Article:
Ayuhuasca is a psychedelic brew of various plant infusions prepared with the Banisterioptis Caapi vine. Said vine is usually mixed with the leaves of diemethylthiptamine (DMT)-containing species of shrubs from the genus Psychotria. Although the consumption of the caapi vine alone can produce some effects, DMT-containing plants remain inactive when drunk as a brew until they are mixed with a source of monoamine oxidase inhibitor (MAOI) such as Banisterioptis Caapi.
Traditionally Ayuhuasca ceremonies are conducted by reputable shamans who are properly trained in the administration of the potion. Ayuhuasca is said to give the user a spiritual awakening, in so much that individuals feel they gain access to higher spiritual dimensions and make contact with various spiritual beings who act as guides or healers. Ingestion also causes vomiting, which is viewed as an essential part of the experience, as it represents the body purging itself of negative energy and emotions.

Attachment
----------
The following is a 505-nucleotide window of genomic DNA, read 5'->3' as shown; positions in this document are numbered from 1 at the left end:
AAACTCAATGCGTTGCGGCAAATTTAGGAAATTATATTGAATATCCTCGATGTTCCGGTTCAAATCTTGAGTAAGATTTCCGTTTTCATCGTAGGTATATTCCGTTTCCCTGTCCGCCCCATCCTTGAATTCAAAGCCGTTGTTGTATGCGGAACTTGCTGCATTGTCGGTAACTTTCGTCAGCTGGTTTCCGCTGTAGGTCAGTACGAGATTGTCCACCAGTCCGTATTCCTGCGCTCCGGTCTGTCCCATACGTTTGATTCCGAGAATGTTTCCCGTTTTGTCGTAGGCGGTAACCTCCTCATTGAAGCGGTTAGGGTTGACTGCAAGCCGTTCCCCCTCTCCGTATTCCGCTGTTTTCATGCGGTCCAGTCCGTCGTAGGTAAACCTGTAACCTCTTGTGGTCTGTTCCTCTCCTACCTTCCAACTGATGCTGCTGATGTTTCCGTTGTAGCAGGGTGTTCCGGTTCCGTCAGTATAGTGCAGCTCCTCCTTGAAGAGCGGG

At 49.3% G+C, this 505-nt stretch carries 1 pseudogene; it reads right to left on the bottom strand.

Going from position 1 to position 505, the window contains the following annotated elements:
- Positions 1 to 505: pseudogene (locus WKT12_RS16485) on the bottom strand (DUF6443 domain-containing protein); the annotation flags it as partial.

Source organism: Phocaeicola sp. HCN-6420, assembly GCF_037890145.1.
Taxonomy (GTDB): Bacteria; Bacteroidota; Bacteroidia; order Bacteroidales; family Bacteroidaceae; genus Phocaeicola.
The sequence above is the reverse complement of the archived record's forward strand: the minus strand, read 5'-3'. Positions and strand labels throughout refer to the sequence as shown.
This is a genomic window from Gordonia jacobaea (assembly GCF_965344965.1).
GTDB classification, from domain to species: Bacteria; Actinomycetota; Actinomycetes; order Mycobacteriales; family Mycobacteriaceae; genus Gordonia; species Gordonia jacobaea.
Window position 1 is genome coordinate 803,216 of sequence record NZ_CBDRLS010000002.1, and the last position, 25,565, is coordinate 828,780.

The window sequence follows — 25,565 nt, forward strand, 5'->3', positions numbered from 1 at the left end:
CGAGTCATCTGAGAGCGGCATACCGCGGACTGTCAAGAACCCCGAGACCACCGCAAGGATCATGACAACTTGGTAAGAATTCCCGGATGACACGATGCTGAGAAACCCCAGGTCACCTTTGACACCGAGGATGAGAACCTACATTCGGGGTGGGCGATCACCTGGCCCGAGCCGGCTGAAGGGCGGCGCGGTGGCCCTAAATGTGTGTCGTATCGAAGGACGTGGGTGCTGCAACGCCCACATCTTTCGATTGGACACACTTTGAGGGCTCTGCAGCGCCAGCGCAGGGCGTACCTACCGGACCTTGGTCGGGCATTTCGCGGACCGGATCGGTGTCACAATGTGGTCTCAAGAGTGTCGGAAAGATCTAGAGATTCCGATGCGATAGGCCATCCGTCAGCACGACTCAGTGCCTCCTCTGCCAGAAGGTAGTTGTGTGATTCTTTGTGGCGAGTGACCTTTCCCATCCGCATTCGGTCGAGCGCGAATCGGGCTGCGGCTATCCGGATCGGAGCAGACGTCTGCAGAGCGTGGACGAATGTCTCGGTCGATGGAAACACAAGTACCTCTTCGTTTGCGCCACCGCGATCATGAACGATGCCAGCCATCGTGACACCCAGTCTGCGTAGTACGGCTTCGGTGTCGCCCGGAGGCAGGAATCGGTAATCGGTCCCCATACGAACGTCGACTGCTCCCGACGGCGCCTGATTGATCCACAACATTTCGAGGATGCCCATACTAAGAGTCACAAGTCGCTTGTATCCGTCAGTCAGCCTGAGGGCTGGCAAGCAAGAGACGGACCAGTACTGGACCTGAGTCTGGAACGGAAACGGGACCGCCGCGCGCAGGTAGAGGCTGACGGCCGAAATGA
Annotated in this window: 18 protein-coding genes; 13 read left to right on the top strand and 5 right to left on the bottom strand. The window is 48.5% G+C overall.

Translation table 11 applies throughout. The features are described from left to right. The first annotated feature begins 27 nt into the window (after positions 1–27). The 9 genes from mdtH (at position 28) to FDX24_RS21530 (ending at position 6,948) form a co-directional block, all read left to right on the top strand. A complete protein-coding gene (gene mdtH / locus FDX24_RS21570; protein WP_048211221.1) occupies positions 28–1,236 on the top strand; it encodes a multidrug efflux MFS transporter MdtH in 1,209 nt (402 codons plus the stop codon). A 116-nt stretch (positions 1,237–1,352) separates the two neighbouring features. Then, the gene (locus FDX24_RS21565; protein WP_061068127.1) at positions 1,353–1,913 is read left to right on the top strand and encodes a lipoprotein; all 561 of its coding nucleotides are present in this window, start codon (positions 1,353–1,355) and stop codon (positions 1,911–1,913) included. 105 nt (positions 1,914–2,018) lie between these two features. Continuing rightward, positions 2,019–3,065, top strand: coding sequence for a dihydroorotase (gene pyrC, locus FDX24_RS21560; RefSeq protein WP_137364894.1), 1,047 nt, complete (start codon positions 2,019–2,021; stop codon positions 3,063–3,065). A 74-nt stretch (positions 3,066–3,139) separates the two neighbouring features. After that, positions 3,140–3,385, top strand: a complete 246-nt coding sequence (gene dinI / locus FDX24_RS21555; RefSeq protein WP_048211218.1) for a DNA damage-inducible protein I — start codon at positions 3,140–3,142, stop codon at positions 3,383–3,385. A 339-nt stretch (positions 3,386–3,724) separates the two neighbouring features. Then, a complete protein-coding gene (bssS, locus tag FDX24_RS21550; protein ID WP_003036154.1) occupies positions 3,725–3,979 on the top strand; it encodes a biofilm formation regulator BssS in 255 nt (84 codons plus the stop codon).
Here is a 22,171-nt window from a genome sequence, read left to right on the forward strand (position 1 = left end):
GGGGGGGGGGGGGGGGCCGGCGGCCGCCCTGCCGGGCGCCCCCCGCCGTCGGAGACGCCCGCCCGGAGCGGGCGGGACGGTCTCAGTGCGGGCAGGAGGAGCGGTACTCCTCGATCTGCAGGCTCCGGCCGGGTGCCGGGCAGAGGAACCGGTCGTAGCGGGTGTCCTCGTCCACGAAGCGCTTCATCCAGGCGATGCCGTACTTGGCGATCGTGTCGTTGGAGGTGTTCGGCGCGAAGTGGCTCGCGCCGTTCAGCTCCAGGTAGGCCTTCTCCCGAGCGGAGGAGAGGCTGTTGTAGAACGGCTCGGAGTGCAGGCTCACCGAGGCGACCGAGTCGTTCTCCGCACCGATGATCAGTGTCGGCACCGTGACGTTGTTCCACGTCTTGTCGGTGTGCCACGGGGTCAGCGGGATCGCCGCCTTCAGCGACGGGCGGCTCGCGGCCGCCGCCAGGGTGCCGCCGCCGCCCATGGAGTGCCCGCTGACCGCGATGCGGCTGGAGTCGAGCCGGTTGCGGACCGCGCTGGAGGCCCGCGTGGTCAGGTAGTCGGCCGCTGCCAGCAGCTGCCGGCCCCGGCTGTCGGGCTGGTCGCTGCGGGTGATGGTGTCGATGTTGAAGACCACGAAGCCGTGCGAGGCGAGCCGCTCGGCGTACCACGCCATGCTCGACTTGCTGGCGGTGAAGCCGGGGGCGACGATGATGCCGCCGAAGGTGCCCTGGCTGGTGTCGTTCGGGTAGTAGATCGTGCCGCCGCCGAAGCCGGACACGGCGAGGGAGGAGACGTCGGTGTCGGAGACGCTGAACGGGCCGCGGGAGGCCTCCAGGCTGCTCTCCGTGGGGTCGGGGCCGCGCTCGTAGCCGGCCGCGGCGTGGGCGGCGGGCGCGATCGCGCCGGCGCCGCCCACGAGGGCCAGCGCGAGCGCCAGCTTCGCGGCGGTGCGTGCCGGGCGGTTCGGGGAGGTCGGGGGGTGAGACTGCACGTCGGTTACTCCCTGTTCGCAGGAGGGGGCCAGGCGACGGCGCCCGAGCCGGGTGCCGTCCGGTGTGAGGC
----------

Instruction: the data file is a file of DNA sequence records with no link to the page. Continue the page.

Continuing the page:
Trichocereus Pachanoi – known as the San Pedro cactus – is native to the Andes Mountains, and grows at 2000-3000 metres in altitude throughout Argentina, Bolivia, Chile, Ecuador, and Peru. It has a long history of being used in traditional Andean medicine. San Pedro contains a number of alkaloids, including the chemical Mescaline, which is a psychedelic drug and entheogen, that can be found in the layer of green photosynthetic tissue just beneath the skin. The simple method used to extract this chemical from the cactus is to simmer it in water for 5 to 7 hours, or the more complex method uses acid-base extraction, but does yield a substance with a significantly higher concentration of mescaline.
Unlike the negative views generally held by Western society, that hallucinogenic drugs are inherently bad and dangerous, they have been used widely in other cultures as religious sacrament, healing medicine, and spiritual guides for thousands of years. San Pedro is so named because it makes reference to Saint Peter of the Catholic Church, who is considered to be the keeper to the gates of heaven. By developing our powers of perception, San Pedro can aid the resolution of both mental and physical ailments, as well as emotional obstacles in one’s life.